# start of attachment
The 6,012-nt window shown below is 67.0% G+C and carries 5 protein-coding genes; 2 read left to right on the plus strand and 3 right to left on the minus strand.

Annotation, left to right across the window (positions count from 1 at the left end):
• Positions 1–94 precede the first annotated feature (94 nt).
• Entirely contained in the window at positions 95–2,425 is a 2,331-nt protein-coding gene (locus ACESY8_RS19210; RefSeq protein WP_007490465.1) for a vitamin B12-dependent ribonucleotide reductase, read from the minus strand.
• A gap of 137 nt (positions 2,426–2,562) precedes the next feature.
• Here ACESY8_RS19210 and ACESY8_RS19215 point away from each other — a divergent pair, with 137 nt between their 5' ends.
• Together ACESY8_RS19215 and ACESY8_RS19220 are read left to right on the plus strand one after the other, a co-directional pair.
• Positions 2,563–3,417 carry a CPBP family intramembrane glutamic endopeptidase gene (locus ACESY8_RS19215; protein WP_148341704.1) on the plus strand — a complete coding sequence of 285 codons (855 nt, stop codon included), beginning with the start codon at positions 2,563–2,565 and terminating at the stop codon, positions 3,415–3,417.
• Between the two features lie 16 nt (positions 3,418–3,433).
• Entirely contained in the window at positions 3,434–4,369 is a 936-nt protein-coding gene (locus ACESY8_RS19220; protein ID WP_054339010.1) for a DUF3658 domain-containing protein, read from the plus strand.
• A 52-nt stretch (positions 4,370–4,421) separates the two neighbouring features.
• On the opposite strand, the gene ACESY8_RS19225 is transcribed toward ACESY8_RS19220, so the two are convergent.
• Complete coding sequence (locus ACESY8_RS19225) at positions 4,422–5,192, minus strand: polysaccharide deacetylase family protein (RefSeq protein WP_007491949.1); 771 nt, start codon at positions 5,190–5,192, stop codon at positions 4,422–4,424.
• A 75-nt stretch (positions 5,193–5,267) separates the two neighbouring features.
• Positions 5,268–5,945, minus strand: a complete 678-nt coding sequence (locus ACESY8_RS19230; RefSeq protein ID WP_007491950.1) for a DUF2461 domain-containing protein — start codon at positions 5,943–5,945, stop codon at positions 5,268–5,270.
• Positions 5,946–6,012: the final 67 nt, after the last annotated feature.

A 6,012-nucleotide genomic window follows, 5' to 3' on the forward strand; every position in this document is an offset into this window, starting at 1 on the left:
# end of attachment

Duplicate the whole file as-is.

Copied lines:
The 6,012-nt window shown below is 67.0% G+C and carries 5 protein-coding genes; 2 read left to right on the plus strand and 3 right to left on the minus strand.

Annotation, left to right across the window (positions count from 1 at the left end):
• Positions 1–94 precede the first annotated feature (94 nt).
• Entirely contained in the window at positions 95–2,425 is a 2,331-nt protein-coding gene (locus ACESY8_RS19210; RefSeq protein WP_007490465.1) for a vitamin B12-dependent ribonucleotide reductase, read from the minus strand.
• A gap of 137 nt (positions 2,426–2,562) precedes the next feature.
• Here ACESY8_RS19210 and ACESY8_RS19215 point away from each other — a divergent pair, with 137 nt between their 5' ends.
• Together ACESY8_RS19215 and ACESY8_RS19220 are read left to right on the plus strand one after the other, a co-directional pair.
• Positions 2,563–3,417 carry a CPBP family intramembrane glutamic endopeptidase gene (locus ACESY8_RS19215; protein WP_148341704.1) on the plus strand — a complete coding sequence of 285 codons (855 nt, stop codon included), beginning with the start codon at positions 2,563–2,565 and terminating at the stop codon, positions 3,415–3,417.
• Between the two features lie 16 nt (positions 3,418–3,433).
• Entirely contained in the window at positions 3,434–4,369 is a 936-nt protein-coding gene (locus ACESY8_RS19220; protein ID WP_054339010.1) for a DUF3658 domain-containing protein, read from the plus strand.
• A 52-nt stretch (positions 4,370–4,421) separates the two neighbouring features.
• On the opposite strand, the gene ACESY8_RS19225 is transcribed toward ACESY8_RS19220, so the two are convergent.
• Complete coding sequence (locus ACESY8_RS19225) at positions 4,422–5,192, minus strand: polysaccharide deacetylase family protein (RefSeq protein WP_007491949.1); 771 nt, start codon at positions 5,190–5,192, stop codon at positions 4,422–4,424.
• A 75-nt stretch (positions 5,193–5,267) separates the two neighbouring features.
• Positions 5,268–5,945, minus strand: a complete 678-nt coding sequence (locus ACESY8_RS19230; RefSeq protein ID WP_007491950.1) for a DUF2461 domain-containing protein — start codon at positions 5,943–5,945, stop codon at positions 5,268–5,270.
• Positions 5,946–6,012: the final 67 nt, after the last annotated feature.

A 6,012-nucleotide genomic window follows, 5' to 3' on the forward strand; every position in this document is an offset into this window, starting at 1 on the left: